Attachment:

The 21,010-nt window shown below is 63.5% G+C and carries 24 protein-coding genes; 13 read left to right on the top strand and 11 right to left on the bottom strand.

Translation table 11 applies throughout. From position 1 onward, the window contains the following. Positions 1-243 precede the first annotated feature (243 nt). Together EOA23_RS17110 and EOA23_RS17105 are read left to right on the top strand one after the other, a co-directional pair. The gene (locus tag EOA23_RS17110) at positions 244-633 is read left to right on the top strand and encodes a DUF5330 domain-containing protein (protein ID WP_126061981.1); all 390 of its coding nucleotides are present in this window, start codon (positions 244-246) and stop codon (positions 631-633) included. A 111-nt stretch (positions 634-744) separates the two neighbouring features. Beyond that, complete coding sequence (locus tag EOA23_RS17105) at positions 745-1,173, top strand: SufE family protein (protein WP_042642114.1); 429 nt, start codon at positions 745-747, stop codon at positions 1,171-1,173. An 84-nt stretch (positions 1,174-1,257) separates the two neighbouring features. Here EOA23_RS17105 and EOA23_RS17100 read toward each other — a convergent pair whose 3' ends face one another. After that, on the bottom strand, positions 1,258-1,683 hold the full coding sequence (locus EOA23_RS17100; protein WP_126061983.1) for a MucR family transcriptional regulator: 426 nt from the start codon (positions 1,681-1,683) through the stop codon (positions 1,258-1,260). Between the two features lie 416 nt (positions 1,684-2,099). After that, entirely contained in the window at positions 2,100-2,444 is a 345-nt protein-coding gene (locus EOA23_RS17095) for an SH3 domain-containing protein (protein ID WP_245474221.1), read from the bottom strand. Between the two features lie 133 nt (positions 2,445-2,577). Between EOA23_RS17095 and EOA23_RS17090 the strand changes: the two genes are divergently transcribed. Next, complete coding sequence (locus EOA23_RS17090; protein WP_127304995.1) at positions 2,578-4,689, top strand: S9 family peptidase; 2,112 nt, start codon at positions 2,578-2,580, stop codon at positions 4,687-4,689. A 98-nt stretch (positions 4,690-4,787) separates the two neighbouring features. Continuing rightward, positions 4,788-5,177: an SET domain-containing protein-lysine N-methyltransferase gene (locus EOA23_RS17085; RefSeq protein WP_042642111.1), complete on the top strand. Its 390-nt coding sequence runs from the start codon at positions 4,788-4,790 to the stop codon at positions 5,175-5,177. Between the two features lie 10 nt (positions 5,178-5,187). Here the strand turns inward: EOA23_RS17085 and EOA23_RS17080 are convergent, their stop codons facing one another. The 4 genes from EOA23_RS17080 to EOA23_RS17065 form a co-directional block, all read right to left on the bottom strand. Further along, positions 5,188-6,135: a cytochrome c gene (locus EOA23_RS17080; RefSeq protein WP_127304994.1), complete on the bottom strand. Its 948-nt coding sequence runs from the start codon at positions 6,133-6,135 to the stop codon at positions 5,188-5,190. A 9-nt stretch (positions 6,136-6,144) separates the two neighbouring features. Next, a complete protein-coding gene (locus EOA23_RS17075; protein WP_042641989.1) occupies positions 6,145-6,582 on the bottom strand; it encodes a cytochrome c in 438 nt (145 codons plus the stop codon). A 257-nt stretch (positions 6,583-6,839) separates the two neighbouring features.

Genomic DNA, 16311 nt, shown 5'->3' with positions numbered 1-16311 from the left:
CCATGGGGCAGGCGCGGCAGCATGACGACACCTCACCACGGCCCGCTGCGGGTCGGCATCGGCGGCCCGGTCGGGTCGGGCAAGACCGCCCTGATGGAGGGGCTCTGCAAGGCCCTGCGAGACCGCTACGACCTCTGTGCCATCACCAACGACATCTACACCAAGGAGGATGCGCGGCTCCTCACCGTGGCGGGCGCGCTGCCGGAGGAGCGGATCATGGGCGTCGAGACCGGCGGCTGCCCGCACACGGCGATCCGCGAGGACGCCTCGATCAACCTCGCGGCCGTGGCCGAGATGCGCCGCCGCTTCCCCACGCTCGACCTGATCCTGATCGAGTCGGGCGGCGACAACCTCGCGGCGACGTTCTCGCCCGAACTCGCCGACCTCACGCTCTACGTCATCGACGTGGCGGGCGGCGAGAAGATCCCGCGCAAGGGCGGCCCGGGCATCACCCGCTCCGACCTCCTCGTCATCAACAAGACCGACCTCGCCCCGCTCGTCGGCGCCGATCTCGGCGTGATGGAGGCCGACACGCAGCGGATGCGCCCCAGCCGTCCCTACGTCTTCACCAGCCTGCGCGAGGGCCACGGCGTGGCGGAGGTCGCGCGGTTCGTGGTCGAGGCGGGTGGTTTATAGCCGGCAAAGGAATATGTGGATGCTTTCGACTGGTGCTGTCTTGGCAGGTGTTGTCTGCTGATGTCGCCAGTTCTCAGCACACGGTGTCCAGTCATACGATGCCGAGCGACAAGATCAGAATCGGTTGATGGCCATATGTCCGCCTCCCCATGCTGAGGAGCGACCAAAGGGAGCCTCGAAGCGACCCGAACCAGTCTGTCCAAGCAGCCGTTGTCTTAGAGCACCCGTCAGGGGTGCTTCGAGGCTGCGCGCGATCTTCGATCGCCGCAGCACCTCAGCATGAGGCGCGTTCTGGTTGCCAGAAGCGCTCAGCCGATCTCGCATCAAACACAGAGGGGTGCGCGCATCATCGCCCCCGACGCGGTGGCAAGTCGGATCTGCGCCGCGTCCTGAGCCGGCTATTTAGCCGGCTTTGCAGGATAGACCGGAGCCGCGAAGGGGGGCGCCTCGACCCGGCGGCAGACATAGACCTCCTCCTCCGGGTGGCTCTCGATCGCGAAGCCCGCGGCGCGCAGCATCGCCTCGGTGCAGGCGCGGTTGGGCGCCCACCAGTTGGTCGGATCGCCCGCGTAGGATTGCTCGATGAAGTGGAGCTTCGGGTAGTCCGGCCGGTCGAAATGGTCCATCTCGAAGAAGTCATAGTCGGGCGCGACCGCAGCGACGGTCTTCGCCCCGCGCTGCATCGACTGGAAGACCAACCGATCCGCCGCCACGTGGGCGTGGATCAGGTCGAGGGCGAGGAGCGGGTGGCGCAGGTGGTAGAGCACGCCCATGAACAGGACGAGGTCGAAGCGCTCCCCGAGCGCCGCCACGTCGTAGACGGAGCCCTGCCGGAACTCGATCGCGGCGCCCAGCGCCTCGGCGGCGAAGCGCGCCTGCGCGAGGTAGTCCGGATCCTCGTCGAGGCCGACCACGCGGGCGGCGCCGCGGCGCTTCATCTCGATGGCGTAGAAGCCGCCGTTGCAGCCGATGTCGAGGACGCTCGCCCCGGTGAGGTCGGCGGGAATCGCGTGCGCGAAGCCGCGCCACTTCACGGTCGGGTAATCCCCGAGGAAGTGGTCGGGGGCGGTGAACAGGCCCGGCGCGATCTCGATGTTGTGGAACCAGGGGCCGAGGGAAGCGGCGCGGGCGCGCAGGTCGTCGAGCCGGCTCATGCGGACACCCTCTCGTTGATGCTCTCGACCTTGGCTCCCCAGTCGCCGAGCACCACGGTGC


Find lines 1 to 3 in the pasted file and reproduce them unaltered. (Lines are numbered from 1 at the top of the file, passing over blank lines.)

The 21,010-nt window shown below is 63.5% G+C and carries 24 protein-coding genes; 13 read left to right on the top strand and 11 right to left on the bottom strand.

Translation table 11 applies throughout. From position 1 onward, the window contains the following. Positions 1-243 precede the first annotated feature (243 nt). Together EOA23_RS17110 and EOA23_RS17105 are read left to right on the top strand one after the other, a co-directional pair. The gene (locus tag EOA23_RS17110) at positions 244-633 is read left to right on the top strand and encodes a DUF5330 domain-containing protein (protein ID WP_126061981.1); all 390 of its coding nucleotides are present in this window, start codon (positions 244-246) and stop codon (positions 631-633) included. A 111-nt stretch (positions 634-744) separates the two neighbouring features. Beyond that, complete coding sequence (locus tag EOA23_RS17105) at positions 745-1,173, top strand: SufE family protein (protein WP_042642114.1); 429 nt, start codon at positions 745-747, stop codon at positions 1,171-1,173. An 84-nt stretch (positions 1,174-1,257) separates the two neighbouring features. Here EOA23_RS17105 and EOA23_RS17100 read toward each other — a convergent pair whose 3' ends face one another. After that, on the bottom strand, positions 1,258-1,683 hold the full coding sequence (locus EOA23_RS17100; protein WP_126061983.1) for a MucR family transcriptional regulator: 426 nt from the start codon (positions 1,681-1,683) through the stop codon (positions 1,258-1,260). Between the two features lie 416 nt (positions 1,684-2,099). After that, entirely contained in the window at positions 2,100-2,444 is a 345-nt protein-coding gene (locus EOA23_RS17095) for an SH3 domain-containing protein (protein ID WP_245474221.1), read from the bottom strand. Between the two features lie 133 nt (positions 2,445-2,577). Between EOA23_RS17095 and EOA23_RS17090 the strand changes: the two genes are divergently transcribed. Next, complete coding sequence (locus EOA23_RS17090; protein WP_127304995.1) at positions 2,578-4,689, top strand: S9 family peptidase; 2,112 nt, start codon at positions 2,578-2,580, stop codon at positions 4,687-4,689. A 98-nt stretch (positions 4,690-4,787) separates the two neighbouring features. Continuing rightward, positions 4,788-5,177: an SET domain-containing protein-lysine N-methyltransferase gene (locus EOA23_RS17085; RefSeq protein WP_042642111.1), complete on the top strand. Its 390-nt coding sequence runs from the start codon at positions 4,788-4,790 to the stop codon at positions 5,175-5,177. Between the two features lie 10 nt (positions 5,178-5,187). Here the strand turns inward: EOA23_RS17085 and EOA23_RS17080 are convergent, their stop codons facing one another. The 4 genes from EOA23_RS17080 to EOA23_RS17065 form a co-directional block, all read right to left on the bottom strand. Further along, positions 5,188-6,135: a cytochrome c gene (locus EOA23_RS17080; RefSeq protein WP_127304994.1), complete on the bottom strand. Its 948-nt coding sequence runs from the start codon at positions 6,133-6,135 to the stop codon at positions 5,188-5,190. A 9-nt stretch (positions 6,136-6,144) separates the two neighbouring features. Next, a complete protein-coding gene (locus EOA23_RS17075; protein WP_042641989.1) occupies positions 6,145-6,582 on the bottom strand; it encodes a cytochrome c in 438 nt (145 codons plus the stop codon). A 257-nt stretch (positions 6,583-6,839) separates the two neighbouring features.

Genomic DNA, 16311 nt, shown 5'->3' with positions numbered 1-16311 from the left: